Monday, April 23, 2007

Should Harry Reid And George Bush Wrestle At " SummerSlam " ?

   How I do wish that Tony Snow was back as his job doing the White House press briefings! Dana Perino just flat out annoys me.

  Today we are going to look as some of her briefing from this afternoon.

"The president is vetoing the bill to provide money for soldiers -- readiness, health care, armaments, etc and a timeline to get out of Iraq."


            White House Press Briefing   April 23, 2007

Q Does the White House think that Congress should have any role in talking about the Iraq war, setting deadlines or anything like this -- that they should have any voice?

MS. PERINO: Well, I think the Congress does have a voice and does have input. And the President has said from the beginning that if they have ideas and they have concerns, that he wants to hear them.

One thing that concerned me today is I heard that Senator Reid said that the President is in denial about the war. And I think that any quick glance in the mirror would show him that he's in denial on several things -- that Senator Reid is.

First of all, he's in denial about the enemy that we face. This is a vicious and brutal enemy that wants to kill innocent men, women and children of Iraq, people who enjoy and love freedom, and that includes Americans. So it's not in our long-term national security interests in order to not deal with this enemy now.

Secondly, he's in denial about the conflict that we are in, how al Qaeda is inciting sectarian violence. He is in denial about the new Baghdad security plan and the new changes that we've implemented in al Anbar province. He's also in denial that a surrender date he thinks is a good idea. It is not a good idea. It is defeat. It is a death sentence for the millions of Iraqis who voted for a constitution, who voted for a government, who voted for a free and democratic society.

     Here's what happens. The U.S. withdraws from Iraq and all hell will break loose. I seriously doubt if millions of Iraqis will die when the various insurgents start killing each other but it will be a very great number. This death rampage is going to happen sooner or later no matter how things go in Iraq. The minute that the United States leaves the country, the blood will spill. Based on other United States involvement in other wars, this has happened every time the Americans have left. This will be no different! The Iraqi groups who have supported the Americans will be the ones to suffer most of the bloodshed, as was the case in Vietnam after we left. There is nothing that the United States can do about it, period. Unless, of course, we stay in Iraq and play daddy to everyone. I do believe that is Bush's plan and has been all along.

 The Democrats in Congress obviously don't have the votes to override the President's veto, and so it is incumbent upon them to work things out, to reconcile the House and the Senate bills, and to send the President a bill. Now if it's one that he can sign, that was what we would prefer. But if it's one that he has to veto, he will do that.

   Bush would prefer a blank check like the ones the past Congress ( Republican ) kept on giving him. It ain't gonna happen this time pal!

   On Alberto Gonzales testimony:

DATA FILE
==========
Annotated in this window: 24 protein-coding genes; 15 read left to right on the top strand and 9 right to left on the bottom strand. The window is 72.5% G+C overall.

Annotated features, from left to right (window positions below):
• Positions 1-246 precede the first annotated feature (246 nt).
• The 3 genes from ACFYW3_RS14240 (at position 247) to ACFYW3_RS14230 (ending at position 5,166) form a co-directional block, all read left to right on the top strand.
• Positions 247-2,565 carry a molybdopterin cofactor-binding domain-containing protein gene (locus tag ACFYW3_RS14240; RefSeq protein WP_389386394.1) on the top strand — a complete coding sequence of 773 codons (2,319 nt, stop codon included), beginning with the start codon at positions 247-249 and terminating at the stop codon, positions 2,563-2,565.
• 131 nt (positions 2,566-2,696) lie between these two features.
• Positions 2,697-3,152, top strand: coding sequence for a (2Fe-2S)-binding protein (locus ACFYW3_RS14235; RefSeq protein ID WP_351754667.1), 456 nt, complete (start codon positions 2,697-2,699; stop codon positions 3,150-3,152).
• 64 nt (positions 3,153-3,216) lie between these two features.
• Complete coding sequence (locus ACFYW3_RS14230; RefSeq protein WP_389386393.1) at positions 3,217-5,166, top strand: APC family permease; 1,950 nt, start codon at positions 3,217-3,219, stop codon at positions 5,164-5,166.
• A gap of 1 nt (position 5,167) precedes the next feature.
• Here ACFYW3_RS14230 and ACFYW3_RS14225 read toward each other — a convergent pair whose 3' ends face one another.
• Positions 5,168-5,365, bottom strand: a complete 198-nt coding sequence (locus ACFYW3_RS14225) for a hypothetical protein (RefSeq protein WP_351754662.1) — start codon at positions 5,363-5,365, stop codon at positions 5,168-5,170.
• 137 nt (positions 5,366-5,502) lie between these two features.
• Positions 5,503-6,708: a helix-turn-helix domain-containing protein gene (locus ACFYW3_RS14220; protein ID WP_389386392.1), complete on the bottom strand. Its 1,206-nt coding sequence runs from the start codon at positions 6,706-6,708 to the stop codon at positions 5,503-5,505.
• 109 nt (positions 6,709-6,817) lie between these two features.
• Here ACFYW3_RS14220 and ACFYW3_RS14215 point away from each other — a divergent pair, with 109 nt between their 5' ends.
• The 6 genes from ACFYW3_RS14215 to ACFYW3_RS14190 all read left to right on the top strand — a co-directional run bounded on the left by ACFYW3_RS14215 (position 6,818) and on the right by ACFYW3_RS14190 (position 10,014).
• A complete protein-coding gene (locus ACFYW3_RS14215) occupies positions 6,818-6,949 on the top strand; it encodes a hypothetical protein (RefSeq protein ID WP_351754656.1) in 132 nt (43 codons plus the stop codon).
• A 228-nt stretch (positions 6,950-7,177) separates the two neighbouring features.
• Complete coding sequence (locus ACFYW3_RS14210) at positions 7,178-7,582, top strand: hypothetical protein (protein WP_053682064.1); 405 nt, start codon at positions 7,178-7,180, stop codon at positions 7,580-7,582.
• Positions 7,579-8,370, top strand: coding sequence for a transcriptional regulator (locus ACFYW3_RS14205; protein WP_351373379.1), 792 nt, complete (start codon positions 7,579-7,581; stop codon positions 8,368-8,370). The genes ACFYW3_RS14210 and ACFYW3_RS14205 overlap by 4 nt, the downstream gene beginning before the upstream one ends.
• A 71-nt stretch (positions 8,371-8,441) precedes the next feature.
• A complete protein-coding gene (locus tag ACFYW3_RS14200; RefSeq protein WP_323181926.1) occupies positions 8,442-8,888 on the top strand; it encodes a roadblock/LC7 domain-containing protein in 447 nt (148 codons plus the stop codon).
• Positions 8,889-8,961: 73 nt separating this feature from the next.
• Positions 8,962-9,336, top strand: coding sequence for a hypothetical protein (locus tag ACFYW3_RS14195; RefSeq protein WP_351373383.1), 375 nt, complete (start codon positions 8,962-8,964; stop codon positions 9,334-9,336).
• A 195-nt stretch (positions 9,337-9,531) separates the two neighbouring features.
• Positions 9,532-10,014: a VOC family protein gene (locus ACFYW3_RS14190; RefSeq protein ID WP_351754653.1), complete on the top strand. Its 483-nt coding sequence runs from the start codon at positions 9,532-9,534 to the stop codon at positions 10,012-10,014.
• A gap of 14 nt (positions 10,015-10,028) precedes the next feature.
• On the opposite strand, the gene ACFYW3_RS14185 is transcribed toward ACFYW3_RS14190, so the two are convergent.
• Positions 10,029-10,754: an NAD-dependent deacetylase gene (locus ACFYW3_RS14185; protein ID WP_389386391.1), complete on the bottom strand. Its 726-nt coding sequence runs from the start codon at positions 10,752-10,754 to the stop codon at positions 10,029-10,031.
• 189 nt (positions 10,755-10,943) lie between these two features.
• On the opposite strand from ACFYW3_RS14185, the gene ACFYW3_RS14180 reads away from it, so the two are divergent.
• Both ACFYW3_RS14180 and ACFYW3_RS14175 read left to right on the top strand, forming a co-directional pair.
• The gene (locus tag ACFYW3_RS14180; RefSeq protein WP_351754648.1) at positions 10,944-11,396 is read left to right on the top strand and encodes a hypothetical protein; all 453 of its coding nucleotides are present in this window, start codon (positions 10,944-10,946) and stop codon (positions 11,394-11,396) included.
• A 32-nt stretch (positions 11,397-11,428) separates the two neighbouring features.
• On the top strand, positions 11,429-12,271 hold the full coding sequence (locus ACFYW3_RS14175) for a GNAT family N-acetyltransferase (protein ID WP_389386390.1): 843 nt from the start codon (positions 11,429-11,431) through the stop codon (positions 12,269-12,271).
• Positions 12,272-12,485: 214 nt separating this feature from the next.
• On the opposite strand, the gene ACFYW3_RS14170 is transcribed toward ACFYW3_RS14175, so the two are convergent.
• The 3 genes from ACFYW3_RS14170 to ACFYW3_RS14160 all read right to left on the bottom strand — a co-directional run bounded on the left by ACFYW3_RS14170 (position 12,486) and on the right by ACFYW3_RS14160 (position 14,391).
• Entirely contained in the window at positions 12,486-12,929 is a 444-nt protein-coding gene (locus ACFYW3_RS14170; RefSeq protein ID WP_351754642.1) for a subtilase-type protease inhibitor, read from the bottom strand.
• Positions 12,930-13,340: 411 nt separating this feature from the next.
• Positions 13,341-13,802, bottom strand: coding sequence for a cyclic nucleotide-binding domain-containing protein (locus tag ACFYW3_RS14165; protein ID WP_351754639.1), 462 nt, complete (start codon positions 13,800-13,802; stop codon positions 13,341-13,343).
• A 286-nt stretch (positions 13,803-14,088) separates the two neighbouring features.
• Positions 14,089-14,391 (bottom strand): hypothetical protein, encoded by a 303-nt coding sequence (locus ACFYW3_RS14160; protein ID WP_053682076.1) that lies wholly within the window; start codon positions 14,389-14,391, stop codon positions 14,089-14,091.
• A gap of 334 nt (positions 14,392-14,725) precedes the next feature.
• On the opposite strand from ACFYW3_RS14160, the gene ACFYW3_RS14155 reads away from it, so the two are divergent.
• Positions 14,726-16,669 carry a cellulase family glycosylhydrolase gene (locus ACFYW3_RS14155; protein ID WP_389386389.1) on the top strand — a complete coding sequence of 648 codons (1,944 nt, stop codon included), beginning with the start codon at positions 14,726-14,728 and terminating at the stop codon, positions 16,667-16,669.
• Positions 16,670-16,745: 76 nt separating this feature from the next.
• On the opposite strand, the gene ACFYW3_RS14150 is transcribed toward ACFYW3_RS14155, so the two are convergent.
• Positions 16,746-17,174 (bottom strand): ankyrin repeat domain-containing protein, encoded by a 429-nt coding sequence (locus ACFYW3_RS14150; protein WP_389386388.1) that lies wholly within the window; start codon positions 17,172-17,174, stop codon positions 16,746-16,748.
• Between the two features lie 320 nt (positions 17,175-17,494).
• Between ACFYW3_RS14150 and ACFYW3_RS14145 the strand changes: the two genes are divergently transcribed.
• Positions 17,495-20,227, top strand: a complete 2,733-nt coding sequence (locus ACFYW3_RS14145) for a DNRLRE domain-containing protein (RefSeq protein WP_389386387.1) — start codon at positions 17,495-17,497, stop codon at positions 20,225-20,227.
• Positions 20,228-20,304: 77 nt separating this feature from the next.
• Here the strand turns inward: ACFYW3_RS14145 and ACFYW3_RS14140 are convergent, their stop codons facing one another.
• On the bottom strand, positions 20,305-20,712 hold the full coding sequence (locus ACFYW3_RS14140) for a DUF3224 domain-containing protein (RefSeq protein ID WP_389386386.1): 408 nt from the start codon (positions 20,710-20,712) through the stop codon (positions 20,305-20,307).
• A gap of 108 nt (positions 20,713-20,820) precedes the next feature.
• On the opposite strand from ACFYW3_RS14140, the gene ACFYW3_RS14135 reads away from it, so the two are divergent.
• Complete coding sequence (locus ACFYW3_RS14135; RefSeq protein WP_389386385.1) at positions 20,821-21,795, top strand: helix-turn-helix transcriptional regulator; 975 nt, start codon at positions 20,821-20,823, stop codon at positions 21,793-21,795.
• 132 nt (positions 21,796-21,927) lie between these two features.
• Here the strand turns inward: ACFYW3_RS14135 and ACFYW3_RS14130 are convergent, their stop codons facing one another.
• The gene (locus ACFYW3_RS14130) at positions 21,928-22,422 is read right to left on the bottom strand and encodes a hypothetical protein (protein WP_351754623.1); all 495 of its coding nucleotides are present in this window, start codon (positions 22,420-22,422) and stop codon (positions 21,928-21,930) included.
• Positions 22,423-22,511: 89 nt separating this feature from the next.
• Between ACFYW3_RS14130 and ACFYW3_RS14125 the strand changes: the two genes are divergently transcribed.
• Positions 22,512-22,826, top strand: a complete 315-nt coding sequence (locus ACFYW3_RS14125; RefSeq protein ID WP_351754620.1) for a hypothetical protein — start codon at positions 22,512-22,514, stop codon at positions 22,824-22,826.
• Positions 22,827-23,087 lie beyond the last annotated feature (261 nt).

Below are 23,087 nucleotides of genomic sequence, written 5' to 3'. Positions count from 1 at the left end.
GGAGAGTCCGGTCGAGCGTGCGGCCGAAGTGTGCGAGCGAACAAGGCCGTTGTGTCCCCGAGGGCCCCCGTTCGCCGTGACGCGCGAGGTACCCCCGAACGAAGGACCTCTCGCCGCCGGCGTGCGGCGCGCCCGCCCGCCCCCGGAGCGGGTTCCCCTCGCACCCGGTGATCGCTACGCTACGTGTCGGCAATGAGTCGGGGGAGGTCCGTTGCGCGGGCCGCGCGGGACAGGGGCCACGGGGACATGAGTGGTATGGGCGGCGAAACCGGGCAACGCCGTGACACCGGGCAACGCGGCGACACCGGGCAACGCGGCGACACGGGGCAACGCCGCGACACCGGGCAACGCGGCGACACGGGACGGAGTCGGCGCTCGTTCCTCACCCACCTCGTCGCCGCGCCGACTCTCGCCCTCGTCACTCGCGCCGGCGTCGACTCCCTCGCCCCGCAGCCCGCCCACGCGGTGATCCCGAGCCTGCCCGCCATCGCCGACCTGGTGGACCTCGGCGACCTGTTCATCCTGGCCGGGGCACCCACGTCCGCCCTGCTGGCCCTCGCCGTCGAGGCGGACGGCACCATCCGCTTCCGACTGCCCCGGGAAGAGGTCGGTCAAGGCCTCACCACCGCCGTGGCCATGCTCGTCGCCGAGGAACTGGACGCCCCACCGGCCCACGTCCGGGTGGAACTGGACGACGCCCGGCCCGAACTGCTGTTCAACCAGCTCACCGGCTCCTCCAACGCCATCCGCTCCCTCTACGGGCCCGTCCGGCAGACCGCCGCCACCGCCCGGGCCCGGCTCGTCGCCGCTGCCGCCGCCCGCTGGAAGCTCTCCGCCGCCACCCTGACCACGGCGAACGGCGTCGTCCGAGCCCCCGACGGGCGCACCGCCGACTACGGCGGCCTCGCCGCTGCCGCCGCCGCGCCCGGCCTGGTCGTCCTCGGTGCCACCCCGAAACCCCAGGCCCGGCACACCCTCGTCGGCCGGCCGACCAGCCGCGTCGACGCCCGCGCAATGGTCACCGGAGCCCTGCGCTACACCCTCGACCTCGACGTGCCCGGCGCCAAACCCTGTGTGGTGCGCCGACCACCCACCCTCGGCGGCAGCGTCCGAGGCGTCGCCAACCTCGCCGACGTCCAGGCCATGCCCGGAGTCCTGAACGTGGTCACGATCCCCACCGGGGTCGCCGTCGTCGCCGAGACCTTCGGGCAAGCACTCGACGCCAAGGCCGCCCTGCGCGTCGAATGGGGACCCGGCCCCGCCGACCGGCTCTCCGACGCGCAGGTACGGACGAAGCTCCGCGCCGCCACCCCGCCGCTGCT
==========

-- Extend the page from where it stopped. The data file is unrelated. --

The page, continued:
Q One more follow on this. I understand that point you're making about what was proper and improper, but the fact of the matter is, that after the testimony you could call all over this town -- I'm not just talking about the Jon Stewart's of the world, the late night comics -- I'm talking about Republican senators and congressmen and women who were saying, you know what, the Attorney General has no credibility, he did a lousy job on Capitol Hill yesterday. And now the President seems to be the only one saying, you know what, he's doing a fantastic job.

MS. PERINO: Look, I understand that there are people who disagree, who are not supportive of the Attorney General. The President is. He appreciates the work that he's done to combat terrorism and to protect children from predators and to stamp out corruption in government. And the President stands by him.

Q Dana, to follow on that, you just used a phrase that the President did today, "he answered as honestly as he could." Isn't honesty sort of black and white?

MS. PERINO: I think what I mean by that is that I know that there was frustration because there were several types of questions that the Attorney General could not answer with a "yes" or a "no" because he didn't recall. And I think that's what the President meant, and that's what I mean now.

Q There were about 64 variations, according to some accounts in the media, 64 variations of "I don't recall," "I don't remember. So what about that testimony in which he said "I don't recall," some variation, 64 times, that made the President say he now has increased confidence in the Attorney General?

MS. PERINO: Look, Ed, I think that you had testimony that lasted I don't know how many hours, over seven hours, and so many of those questions were repeated over and over. And the Attorney General, who is an honorable and honest man answered truthfully. And I think that's all that we can ask of any public servant or any of us in this room.

Q But did the President actually see the testimony?

MS. PERINO: He got regular updates from us while we were on the road -- we were on the road that day, on the way to Ohio.

Q So how can he say he has increased confidence if he got updates from other people? So he didn't actually see the testimony, himself, because --

MS. PERINO: He got updates from us, and I think he saw some news coverage of it later that day.

  Ms. Perino may need some help with pulling her head out of her ass, any volunteers?